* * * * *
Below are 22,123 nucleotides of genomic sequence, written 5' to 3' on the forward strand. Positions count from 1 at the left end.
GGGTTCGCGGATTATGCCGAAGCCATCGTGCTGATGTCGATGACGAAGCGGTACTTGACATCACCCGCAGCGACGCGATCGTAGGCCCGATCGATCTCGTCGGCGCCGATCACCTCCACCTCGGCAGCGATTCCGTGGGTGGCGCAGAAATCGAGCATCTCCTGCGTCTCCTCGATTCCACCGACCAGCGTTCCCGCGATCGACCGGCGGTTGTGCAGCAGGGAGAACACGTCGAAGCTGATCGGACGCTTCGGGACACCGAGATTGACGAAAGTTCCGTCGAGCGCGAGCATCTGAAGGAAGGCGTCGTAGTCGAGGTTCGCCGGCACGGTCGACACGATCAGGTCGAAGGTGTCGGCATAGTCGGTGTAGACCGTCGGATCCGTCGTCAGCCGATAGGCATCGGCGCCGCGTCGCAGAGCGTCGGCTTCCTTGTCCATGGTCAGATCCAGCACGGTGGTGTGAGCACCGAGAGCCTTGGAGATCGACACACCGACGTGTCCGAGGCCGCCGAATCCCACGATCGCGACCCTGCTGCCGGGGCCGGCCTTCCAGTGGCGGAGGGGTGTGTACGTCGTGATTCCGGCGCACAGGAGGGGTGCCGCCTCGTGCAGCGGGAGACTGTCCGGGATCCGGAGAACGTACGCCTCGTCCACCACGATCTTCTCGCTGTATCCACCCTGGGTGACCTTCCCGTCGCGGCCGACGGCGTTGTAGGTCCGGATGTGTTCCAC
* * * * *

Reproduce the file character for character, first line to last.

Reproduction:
Below are 22,123 nucleotides of genomic sequence, written 5' to 3' on the forward strand. Positions count from 1 at the left end.
GGGTTCGCGGATTATGCCGAAGCCATCGTGCTGATGTCGATGACGAAGCGGTACTTGACATCACCCGCAGCGACGCGATCGTAGGCCCGATCGATCTCGTCGGCGCCGATCACCTCCACCTCGGCAGCGATTCCGTGGGTGGCGCAGAAATCGAGCATCTCCTGCGTCTCCTCGATTCCACCGACCAGCGTTCCCGCGATCGACCGGCGGTTGTGCAGCAGGGAGAACACGTCGAAGCTGATCGGACGCTTCGGGACACCGAGATTGACGAAAGTTCCGTCGAGCGCGAGCATCTGAAGGAAGGCGTCGTAGTCGAGGTTCGCCGGCACGGTCGACACGATCAGGTCGAAGGTGTCGGCATAGTCGGTGTAGACCGTCGGATCCGTCGTCAGCCGATAGGCATCGGCGCCGCGTCGCAGAGCGTCGGCTTCCTTGTCCATGGTCAGATCCAGCACGGTGGTGTGAGCACCGAGAGCCTTGGAGATCGACACACCGACGTGTCCGAGGCCGCCGAATCCCACGATCGCGACCCTGCTGCCGGGGCCGGCCTTCCAGTGGCGGAGGGGTGTGTACGTCGTGATTCCGGCGCACAGGAGGGGTGCCGCCTCGTGCAGCGGGAGACTGTCCGGGATCCGGAGAACGTACGCCTCGTCCACCACGATCTTCTCGCTGTATCCACCCTGGGTGACCTTCCCGTCGCGGCCGACGGCGTTGTAGGTCCGGATGTGTTCCAC